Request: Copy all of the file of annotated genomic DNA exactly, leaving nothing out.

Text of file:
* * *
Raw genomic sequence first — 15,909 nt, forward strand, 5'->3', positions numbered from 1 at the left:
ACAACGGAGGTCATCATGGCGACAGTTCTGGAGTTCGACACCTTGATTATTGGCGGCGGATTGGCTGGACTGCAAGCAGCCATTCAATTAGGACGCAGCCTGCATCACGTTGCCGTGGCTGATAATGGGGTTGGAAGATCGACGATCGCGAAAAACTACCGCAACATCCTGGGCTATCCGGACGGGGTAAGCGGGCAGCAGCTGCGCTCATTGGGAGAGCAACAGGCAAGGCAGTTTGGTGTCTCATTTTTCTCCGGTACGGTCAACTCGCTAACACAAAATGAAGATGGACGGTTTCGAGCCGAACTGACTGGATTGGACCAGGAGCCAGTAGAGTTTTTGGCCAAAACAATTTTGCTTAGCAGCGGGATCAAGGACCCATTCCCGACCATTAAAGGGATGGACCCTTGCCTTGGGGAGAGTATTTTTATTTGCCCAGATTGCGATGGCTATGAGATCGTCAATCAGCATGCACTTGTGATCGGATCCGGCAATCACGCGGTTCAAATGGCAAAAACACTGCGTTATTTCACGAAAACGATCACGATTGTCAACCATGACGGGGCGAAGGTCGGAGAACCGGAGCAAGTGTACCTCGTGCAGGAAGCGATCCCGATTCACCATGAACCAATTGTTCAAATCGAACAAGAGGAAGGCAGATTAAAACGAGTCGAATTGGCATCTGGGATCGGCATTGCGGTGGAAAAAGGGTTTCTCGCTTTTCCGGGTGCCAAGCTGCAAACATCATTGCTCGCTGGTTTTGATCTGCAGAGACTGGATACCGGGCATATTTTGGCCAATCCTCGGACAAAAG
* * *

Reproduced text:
Raw genomic sequence first — 15,909 nt, forward strand, 5'->3', positions numbered from 1 at the left:
ACAACGGAGGTCATCATGGCGACAGTTCTGGAGTTCGACACCTTGATTATTGGCGGCGGATTGGCTGGACTGCAAGCAGCCATTCAATTAGGACGCAGCCTGCATCACGTTGCCGTGGCTGATAATGGGGTTGGAAGATCGACGATCGCGAAAAACTACCGCAACATCCTGGGCTATCCGGACGGGGTAAGCGGGCAGCAGCTGCGCTCATTGGGAGAGCAACAGGCAAGGCAGTTTGGTGTCTCATTTTTCTCCGGTACGGTCAACTCGCTAACACAAAATGAAGATGGACGGTTTCGAGCCGAACTGACTGGATTGGACCAGGAGCCAGTAGAGTTTTTGGCCAAAACAATTTTGCTTAGCAGCGGGATCAAGGACCCATTCCCGACCATTAAAGGGATGGACCCTTGCCTTGGGGAGAGTATTTTTATTTGCCCAGATTGCGATGGCTATGAGATCGTCAATCAGCATGCACTTGTGATCGGATCCGGCAATCACGCGGTTCAAATGGCAAAAACACTGCGTTATTTCACGAAAACGATCACGATTGTCAACCATGACGGGGCGAAGGTCGGAGAACCGGAGCAAGTGTACCTCGTGCAGGAAGCGATCCCGATTCACCATGAACCAATTGTTCAAATCGAACAAGAGGAAGGCAGATTAAAACGAGTCGAATTGGCATCTGGGATCGGCATTGCGGTGGAAAAAGGGTTTCTCGCTTTTCCGGGTGCCAAGCTGCAAACATCATTGCTCGCTGGTTTTGATCTGCAGAGACTGGATACCGGGCATATTTTGGCCAATCCTCGGACAAAAG